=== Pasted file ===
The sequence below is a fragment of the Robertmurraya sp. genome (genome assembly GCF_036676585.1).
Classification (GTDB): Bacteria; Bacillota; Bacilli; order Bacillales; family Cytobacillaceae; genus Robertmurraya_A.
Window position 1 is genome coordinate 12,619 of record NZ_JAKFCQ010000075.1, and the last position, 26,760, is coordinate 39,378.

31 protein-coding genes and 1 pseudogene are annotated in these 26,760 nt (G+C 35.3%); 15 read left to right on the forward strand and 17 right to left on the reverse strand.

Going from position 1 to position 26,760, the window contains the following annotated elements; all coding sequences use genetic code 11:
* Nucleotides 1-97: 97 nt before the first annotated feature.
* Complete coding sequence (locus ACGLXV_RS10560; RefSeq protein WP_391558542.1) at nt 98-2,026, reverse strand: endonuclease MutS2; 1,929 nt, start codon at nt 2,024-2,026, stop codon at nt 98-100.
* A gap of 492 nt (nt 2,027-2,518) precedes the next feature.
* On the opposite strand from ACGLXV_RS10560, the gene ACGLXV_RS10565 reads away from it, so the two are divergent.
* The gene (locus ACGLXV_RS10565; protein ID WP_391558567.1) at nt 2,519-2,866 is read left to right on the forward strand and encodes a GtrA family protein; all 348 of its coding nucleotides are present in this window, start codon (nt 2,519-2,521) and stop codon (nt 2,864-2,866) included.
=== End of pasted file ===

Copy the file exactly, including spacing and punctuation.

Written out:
The sequence below is a fragment of the Robertmurraya sp. genome (genome assembly GCF_036676585.1).
Classification (GTDB): Bacteria; Bacillota; Bacilli; order Bacillales; family Cytobacillaceae; genus Robertmurraya_A.
Window position 1 is genome coordinate 12,619 of record NZ_JAKFCQ010000075.1, and the last position, 26,760, is coordinate 39,378.

31 protein-coding genes and 1 pseudogene are annotated in these 26,760 nt (G+C 35.3%); 15 read left to right on the forward strand and 17 right to left on the reverse strand.

Going from position 1 to position 26,760, the window contains the following annotated elements; all coding sequences use genetic code 11:
* Nucleotides 1-97: 97 nt before the first annotated feature.
* Complete coding sequence (locus ACGLXV_RS10560; RefSeq protein WP_391558542.1) at nt 98-2,026, reverse strand: endonuclease MutS2; 1,929 nt, start codon at nt 2,024-2,026, stop codon at nt 98-100.
* A gap of 492 nt (nt 2,027-2,518) precedes the next feature.
* On the opposite strand from ACGLXV_RS10560, the gene ACGLXV_RS10565 reads away from it, so the two are divergent.
* The gene (locus ACGLXV_RS10565; protein ID WP_391558567.1) at nt 2,519-2,866 is read left to right on the forward strand and encodes a GtrA family protein; all 348 of its coding nucleotides are present in this window, start codon (nt 2,519-2,521) and stop codon (nt 2,864-2,866) included.